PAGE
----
Another explanation is based on the fact that dissolution of MBG particles could affect the antibacterial activity as a result of pH changes [57]. However, our results indicated that in the first 3 h MBG bacterial viability was higher than that of the control group. This could be explained by the lower dissolution ratio of MBG particles in the bacteria medium in the first 3 h of incubation.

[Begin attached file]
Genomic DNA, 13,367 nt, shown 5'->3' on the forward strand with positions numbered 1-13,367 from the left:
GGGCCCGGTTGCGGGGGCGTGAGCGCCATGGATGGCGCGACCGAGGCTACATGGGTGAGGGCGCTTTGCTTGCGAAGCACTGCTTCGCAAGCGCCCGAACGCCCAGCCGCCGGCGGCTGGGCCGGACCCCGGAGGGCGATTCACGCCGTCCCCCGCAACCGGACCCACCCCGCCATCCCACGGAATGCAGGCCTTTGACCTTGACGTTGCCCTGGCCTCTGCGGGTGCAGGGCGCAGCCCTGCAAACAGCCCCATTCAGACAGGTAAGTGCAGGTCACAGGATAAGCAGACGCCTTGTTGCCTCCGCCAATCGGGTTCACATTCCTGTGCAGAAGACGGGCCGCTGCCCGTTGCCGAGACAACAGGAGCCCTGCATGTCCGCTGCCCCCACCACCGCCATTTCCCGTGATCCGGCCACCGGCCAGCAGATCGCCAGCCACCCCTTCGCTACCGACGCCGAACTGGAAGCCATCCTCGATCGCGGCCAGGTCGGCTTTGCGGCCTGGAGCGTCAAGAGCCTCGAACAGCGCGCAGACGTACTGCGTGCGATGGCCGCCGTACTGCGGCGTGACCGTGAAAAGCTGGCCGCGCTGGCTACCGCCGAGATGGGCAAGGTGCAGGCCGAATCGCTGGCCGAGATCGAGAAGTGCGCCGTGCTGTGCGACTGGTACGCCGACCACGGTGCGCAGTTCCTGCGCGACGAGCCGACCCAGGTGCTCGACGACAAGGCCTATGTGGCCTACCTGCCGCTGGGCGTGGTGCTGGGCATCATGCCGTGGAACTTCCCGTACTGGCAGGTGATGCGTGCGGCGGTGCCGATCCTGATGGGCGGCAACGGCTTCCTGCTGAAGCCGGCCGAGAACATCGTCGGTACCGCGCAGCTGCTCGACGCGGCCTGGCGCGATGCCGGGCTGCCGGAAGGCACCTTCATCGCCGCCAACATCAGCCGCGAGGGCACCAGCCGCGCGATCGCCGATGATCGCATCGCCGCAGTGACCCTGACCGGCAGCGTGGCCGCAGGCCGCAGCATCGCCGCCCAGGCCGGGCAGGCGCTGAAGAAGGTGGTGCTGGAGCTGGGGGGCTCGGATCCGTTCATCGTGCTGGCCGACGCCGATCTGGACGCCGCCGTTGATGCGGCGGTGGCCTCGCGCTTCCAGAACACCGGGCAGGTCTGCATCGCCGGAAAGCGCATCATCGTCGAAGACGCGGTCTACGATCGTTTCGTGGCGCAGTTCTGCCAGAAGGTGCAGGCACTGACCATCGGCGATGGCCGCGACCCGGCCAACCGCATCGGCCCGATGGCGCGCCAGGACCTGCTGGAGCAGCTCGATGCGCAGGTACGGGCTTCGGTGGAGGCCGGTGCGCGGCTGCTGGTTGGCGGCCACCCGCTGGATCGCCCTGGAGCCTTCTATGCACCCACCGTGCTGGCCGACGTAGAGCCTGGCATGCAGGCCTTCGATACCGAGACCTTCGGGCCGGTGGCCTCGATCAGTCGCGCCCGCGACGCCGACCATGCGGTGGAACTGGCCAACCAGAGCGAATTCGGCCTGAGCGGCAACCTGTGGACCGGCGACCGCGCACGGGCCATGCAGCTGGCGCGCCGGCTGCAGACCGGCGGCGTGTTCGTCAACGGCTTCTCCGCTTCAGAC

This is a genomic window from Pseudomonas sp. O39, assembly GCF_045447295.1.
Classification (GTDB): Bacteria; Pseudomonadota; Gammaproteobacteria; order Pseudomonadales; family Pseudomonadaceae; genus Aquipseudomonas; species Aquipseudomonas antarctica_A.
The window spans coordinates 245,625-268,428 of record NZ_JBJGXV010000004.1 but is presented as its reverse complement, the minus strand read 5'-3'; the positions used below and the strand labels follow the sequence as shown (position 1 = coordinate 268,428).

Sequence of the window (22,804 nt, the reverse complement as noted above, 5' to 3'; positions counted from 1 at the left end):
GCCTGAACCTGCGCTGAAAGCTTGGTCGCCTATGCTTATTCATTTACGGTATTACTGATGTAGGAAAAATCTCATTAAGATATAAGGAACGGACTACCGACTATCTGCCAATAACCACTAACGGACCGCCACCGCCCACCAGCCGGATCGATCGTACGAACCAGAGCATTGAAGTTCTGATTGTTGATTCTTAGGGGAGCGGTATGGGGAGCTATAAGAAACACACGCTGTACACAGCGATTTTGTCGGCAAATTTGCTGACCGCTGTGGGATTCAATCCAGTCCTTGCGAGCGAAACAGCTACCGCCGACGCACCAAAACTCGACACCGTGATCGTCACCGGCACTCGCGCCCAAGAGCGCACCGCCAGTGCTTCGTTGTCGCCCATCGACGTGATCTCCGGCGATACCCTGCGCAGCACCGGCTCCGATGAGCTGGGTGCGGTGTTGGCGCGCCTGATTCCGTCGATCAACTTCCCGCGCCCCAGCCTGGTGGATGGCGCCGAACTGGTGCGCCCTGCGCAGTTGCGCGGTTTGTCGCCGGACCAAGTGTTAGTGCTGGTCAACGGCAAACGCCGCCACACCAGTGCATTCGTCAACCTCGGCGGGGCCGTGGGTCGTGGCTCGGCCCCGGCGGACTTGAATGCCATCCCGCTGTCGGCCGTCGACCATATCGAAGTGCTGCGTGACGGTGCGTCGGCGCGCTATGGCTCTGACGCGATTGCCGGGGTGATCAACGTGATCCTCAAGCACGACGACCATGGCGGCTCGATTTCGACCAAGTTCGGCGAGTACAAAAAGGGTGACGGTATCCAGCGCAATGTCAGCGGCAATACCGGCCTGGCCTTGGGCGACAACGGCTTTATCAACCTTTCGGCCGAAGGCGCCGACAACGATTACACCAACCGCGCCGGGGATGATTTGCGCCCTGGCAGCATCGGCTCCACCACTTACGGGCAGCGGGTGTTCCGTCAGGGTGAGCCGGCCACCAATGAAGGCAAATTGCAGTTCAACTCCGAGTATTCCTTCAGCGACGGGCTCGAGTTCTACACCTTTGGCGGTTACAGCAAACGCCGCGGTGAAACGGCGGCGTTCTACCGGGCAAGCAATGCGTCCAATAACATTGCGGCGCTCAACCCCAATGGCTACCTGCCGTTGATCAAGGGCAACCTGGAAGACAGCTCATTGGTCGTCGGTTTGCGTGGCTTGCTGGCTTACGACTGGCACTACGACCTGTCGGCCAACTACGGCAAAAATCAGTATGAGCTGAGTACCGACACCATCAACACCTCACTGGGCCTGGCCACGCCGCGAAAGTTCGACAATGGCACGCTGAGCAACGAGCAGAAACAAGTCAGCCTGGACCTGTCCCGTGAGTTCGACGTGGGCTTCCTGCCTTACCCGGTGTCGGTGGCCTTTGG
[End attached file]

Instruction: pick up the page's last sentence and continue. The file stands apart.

Gentamicin is bactericidal and is a broad-spectrum antibiotic (except against streptococci and anaerobic bacteria). Its mechanism of action involves binding to the 30S ribosomal sub-unit, which causes the misreading of the genetic code and interrupts normal bacterial protein synthesis. This effect results in changes in the cell membrane permeability, which results in additional antibiotic uptake, further cell disruption, and finally, cell death [58]. The mechanisms of action of essential oils affect the degradation of the cell wall and cytoplasmic membrane, cytoplasm coagulation and diffusion through the double lipid layer, which affects membrane permeability and function [15,59]. Also, the dissolution and normal degradation of silica based bioactive glasses, especially those with high surface area like MBG particles, can lead to a change in the basicity of the surrounding media, creating a less viable environment for bacteria evolution and reproduction. This dissolution could be clearly seen in Figure 10, with the agar diffusion tests. In this case, the effect of the EO presence can alter the cytoplasmatic wall of gram-negative bacteria, like E. coli, but it is not especially effective against gram-positive ones. A synergic effect of adding gentamicin to the formulation was expected, but the effect was not sustained in time (after 48 h). Additionally, contrary to our results, Shahriarinour et al. [37] reported that thymol-loaded mesoporous silica nanoparticles increased the inhibition zone against S. aureus and E. coli bacteria. The results suggested that each EOs has a different effect on gram-positive and gram-negative bacteria, which is likely due to the variety in the main compounds.